In naive Bayes classification, we estimate the class of a document as follows

$$\hat{c} = \arg \max_{c \in C} P(c \mid d) = \arg \max_{c \in C} \dfrac{ P(d \mid c)P(c) }{P(d)} $$

It has been said in page 4 of this textbook that we can ignore the probability of document since it remains constant across classes.

We can conveniently simplify the above equation by dropping the denominator $p(d)$. This is possible because we will be computing $\dfrac{P(d \mid c)P(c)}{P(d)}$for each possible class. But $P(d)$ doesn't change for each class; we are always asking about the most likely class for the same document $d$, which must have the same probability $P(d)$. Thus, we can choose the class that maximizes this simpler formula

$$\hat{c} = \arg \max_{c \in C} P(c \mid d) = \arg \max_{c \in C} P(d \mid c)P(c) $$

Since the value of the document does not influence the choice of the class, naive Bayes algorithm does not consider that.

But, I want to know the value of $P(d)$. Is it $\dfrac{1}{N}$, if total number of documents are $N$? How should I calculate $P(d)$?

  • $\begingroup$ I suppose that the frequency of the document in the corpus would be the natural estimate of the probability of that document appearing in the corpus. So, generally, you could have the probability $M_d/N$, where $M_d$ is the number of times the specific document appears in the corpus. So, yeah, I would say that you're right, but I am not an expert on this topic, so I don't know what people are doing in this context (and that's also why I didn't post this as a formal answer). $\endgroup$
    – nbro
    Commented Jul 6, 2021 at 1:53
  • $\begingroup$ The probability of "the cat sat on the mat" is high; the probability of "fghkjrthwerwerwec" is low. $\endgroup$ Commented Aug 6, 2021 at 11:25

1 Answer 1


$P(d)$ (aka evidence) is a probability of your data (observation) and is defined as follows:

$$ P(d) = \sum_i P(d|c_i)P(c_i) $$

for all classes $c$.

According to the book, $P(c)=\frac{N_c}{N_{doc}}$ and $P(d|c)$ is a likelihood and, applying the assumptions from the book, can be defined as $P(w_i |c)=\frac{\text{count}(w_i, c)+1}{\sum_{w \in V}\text{count}(w, c) + |V|}$, where $V$ consists of the union of all the word types in all classes.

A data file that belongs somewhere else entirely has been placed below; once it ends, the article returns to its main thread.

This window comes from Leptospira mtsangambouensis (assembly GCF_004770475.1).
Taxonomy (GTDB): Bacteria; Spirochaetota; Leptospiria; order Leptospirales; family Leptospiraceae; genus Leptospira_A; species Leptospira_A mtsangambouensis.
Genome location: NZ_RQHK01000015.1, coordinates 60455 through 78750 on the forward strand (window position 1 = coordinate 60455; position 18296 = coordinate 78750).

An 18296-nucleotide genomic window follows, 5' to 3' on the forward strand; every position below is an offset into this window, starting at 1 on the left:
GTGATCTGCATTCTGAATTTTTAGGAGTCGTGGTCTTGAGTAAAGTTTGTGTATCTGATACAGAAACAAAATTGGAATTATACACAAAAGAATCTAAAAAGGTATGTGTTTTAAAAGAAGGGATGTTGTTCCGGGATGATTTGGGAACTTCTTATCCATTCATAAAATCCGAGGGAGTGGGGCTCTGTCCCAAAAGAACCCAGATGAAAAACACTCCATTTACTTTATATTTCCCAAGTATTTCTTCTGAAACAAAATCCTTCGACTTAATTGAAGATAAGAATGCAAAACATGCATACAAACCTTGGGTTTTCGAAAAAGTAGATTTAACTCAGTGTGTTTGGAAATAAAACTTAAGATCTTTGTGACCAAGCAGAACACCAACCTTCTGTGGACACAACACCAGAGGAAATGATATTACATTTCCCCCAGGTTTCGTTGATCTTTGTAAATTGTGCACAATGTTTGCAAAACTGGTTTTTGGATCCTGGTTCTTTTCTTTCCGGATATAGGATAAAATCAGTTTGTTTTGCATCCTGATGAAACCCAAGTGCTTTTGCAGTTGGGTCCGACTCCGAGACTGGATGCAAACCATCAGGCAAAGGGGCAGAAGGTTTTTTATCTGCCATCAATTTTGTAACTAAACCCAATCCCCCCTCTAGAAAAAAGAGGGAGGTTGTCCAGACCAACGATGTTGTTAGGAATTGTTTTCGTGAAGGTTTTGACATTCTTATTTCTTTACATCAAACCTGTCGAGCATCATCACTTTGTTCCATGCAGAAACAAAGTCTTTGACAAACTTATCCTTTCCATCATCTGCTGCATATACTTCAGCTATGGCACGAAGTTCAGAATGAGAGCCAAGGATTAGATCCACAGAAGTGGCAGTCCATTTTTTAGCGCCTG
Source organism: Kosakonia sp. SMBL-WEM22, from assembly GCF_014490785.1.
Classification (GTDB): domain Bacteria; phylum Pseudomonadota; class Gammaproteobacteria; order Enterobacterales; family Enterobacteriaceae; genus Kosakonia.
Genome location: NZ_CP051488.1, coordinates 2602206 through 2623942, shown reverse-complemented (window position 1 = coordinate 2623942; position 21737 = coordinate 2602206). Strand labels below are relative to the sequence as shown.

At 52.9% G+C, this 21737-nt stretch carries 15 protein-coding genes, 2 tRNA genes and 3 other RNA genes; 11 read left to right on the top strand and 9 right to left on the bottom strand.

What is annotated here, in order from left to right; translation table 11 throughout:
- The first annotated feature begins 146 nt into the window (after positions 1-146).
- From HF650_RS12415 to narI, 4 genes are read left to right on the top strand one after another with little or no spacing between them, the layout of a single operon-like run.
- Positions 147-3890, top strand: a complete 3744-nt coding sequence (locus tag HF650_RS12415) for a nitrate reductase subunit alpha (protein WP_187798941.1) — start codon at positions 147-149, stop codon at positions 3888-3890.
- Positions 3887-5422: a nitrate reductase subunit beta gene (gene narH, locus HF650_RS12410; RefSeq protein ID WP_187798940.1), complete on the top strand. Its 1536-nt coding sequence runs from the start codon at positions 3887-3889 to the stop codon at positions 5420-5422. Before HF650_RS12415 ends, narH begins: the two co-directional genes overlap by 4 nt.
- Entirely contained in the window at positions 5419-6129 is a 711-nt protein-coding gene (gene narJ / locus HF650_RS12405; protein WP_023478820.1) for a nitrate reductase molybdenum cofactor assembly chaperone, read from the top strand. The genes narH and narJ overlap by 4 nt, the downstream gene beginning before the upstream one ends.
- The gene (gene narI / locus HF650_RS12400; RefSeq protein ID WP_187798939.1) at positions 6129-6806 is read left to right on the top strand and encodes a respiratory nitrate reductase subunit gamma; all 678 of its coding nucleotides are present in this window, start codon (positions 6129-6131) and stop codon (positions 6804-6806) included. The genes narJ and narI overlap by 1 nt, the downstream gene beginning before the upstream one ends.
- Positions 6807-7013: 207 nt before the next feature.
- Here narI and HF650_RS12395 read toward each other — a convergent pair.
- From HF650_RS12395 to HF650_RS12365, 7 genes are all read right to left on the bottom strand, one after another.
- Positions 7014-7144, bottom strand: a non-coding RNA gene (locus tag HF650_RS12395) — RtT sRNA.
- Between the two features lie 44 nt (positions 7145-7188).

Taking the example from Section 4.3 of the book,

Dataset Cat Documents
Training - just plain boring
- entirely predictable and lacks energy
- no surprises and very few laughs
+ very powerful
+ the most fun film of the summer
Test ? predictable with no fun

we'll get:

$$ P(-) = \frac{3}{5}\\ P(+) = \frac{2}{5}\\ P(S|−) = \frac{2\times 2\times 1}{34^3}\\ P(S|+) = \frac{1\times 1 \times 2}{29^3}\\ P(d) = P(S|−)P(−) + P(S|+)P(+) = 6.1\times 10^{−5} + 3.2\times 10^{−5} $$

  • $\begingroup$ Yes, this seems to make sense (as you're just applying marginalization), although I had not thought about it in this way, probably because I had not read that section of the book, so I didn't know whether the likelihood and evidence were given or how to compute them in this context. In any case, how would this be different from just computing the frequency of the document in the corpus (as the OP and I suggest in the comment above)? $\endgroup$
    – nbro
    Commented Jul 6, 2021 at 11:00
  • $\begingroup$ @nbro The denominator is just a normalization constant and hence related to the likelihood times prior. Thus, the sum of the posterior for all categories is always equal to 1, which allows us to judge how confident we are in our predictions. $\endgroup$ Commented Jul 6, 2021 at 11:20
  • $\begingroup$ Yes, I know that the denominator is a normalization constant, but you're not answering my question. So, if someone asked you to estimate the probability of a document, how would you estimate it? Why wouldn't you just compute the frequency of the document in the corpus? That's my question. Yes, sure, you can compute P(d) by marginalizing over $c$, but why wouldn't you simply use the frequency? Anyway, how do you get from $𝑃(w_i \mid c)$ to the likelihood? It may be something you should explain more in detail. $\endgroup$
    – nbro
    Commented Jul 6, 2021 at 11:26
  • $\begingroup$ @nbro Bayes' rule is difficult to comprehend. I would argue we cannot consider all documents with the same probability. This would only be true if we had exact duplicates in the dataset, which doesn't make any sense. As for $𝑃(w_i \mid c)$, it is taken from Eq. 4.12 in the book, which we compute as the fraction of times each word $w_i$ of a sentence $S$ appears among all words in all documents of topic $c$. $\endgroup$ Commented Jul 6, 2021 at 11:47
  • $\begingroup$ Bayes' rule is usually very easy to comprehend. Not sure what you mean by that. Of course, not all documents may have the same probability, but this is reflected in their potentially different frequency. Also not sure why you think that, generally, documents would have the same frequency. Finally, my question was: how do you relate $P(w_i \mid c)$ to $P(d \mid c)$, which is not explained in your answer. $\endgroup$
    – nbro
    Commented Jul 6, 2021 at 12:33

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